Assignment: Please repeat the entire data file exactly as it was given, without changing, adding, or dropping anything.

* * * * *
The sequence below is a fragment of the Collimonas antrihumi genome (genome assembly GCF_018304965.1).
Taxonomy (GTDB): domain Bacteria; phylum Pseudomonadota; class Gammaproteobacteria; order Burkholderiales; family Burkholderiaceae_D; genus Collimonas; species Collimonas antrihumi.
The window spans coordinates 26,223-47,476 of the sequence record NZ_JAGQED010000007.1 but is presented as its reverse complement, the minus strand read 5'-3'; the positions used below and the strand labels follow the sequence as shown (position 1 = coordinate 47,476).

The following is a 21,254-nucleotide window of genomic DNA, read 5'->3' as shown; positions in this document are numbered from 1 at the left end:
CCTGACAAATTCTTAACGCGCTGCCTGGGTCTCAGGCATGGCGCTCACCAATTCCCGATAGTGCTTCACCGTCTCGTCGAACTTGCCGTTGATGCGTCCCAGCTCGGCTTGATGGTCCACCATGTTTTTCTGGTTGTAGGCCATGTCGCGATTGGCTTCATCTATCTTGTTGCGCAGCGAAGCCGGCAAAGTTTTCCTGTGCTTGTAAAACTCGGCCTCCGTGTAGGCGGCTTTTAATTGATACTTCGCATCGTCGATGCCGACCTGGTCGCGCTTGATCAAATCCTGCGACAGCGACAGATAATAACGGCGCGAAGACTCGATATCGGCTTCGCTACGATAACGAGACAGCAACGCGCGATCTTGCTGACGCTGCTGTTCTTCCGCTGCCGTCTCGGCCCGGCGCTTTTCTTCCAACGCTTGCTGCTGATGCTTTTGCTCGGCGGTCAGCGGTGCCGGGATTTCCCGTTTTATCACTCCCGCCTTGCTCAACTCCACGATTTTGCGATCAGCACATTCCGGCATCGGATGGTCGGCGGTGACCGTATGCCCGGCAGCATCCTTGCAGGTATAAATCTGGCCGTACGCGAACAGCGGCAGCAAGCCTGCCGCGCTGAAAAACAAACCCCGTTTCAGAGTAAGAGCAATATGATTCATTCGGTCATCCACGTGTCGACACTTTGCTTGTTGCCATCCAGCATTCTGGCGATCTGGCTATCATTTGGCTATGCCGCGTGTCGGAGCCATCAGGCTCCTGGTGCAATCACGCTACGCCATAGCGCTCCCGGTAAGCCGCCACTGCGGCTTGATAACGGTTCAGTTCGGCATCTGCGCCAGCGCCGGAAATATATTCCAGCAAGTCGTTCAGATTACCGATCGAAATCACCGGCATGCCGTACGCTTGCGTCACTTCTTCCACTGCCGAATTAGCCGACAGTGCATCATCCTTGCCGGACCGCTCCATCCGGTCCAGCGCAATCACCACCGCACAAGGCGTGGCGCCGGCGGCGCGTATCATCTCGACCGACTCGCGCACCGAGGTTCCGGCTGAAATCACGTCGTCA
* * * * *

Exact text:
The sequence below is a fragment of the Collimonas antrihumi genome (genome assembly GCF_018304965.1).
Taxonomy (GTDB): domain Bacteria; phylum Pseudomonadota; class Gammaproteobacteria; order Burkholderiales; family Burkholderiaceae_D; genus Collimonas; species Collimonas antrihumi.
The window spans coordinates 26,223-47,476 of the sequence record NZ_JAGQED010000007.1 but is presented as its reverse complement, the minus strand read 5'-3'; the positions used below and the strand labels follow the sequence as shown (position 1 = coordinate 47,476).

The following is a 21,254-nucleotide window of genomic DNA, read 5'->3' as shown; positions in this document are numbered from 1 at the left end:
CCTGACAAATTCTTAACGCGCTGCCTGGGTCTCAGGCATGGCGCTCACCAATTCCCGATAGTGCTTCACCGTCTCGTCGAACTTGCCGTTGATGCGTCCCAGCTCGGCTTGATGGTCCACCATGTTTTTCTGGTTGTAGGCCATGTCGCGATTGGCTTCATCTATCTTGTTGCGCAGCGAAGCCGGCAAAGTTTTCCTGTGCTTGTAAAACTCGGCCTCCGTGTAGGCGGCTTTTAATTGATACTTCGCATCGTCGATGCCGACCTGGTCGCGCTTGATCAAATCCTGCGACAGCGACAGATAATAACGGCGCGAAGACTCGATATCGGCTTCGCTACGATAACGAGACAGCAACGCGCGATCTTGCTGACGCTGCTGTTCTTCCGCTGCCGTCTCGGCCCGGCGCTTTTCTTCCAACGCTTGCTGCTGATGCTTTTGCTCGGCGGTCAGCGGTGCCGGGATTTCCCGTTTTATCACTCCCGCCTTGCTCAACTCCACGATTTTGCGATCAGCACATTCCGGCATCGGATGGTCGGCGGTGACCGTATGCCCGGCAGCATCCTTGCAGGTATAAATCTGGCCGTACGCGAACAGCGGCAGCAAGCCTGCCGCGCTGAAAAACAAACCCCGTTTCAGAGTAAGAGCAATATGATTCATTCGGTCATCCACGTGTCGACACTTTGCTTGTTGCCATCCAGCATTCTGGCGATCTGGCTATCATTTGGCTATGCCGCGTGTCGGAGCCATCAGGCTCCTGGTGCAATCACGCTACGCCATAGCGCTCCCGGTAAGCCGCCACTGCGGCTTGATAACGGTTCAGTTCGGCATCTGCGCCAGCGCCGGAAATATATTCCAGCAAGTCGTTCAGATTACCGATCGAAATCACCGGCATGCCGTACGCTTGCGTCACTTCTTCCACTGCCGAATTAGCCGACAGTGCATCATCCTTGCCGGACCGCTCCATCCGGTCCAGCGCAATCACCACCGCACAAGGCGTGGCGCCGGCGGCGCGTATCATCTCGACCGACTCGCGCACCGAGGTTCCGGCTGAAATCACGTCGTCA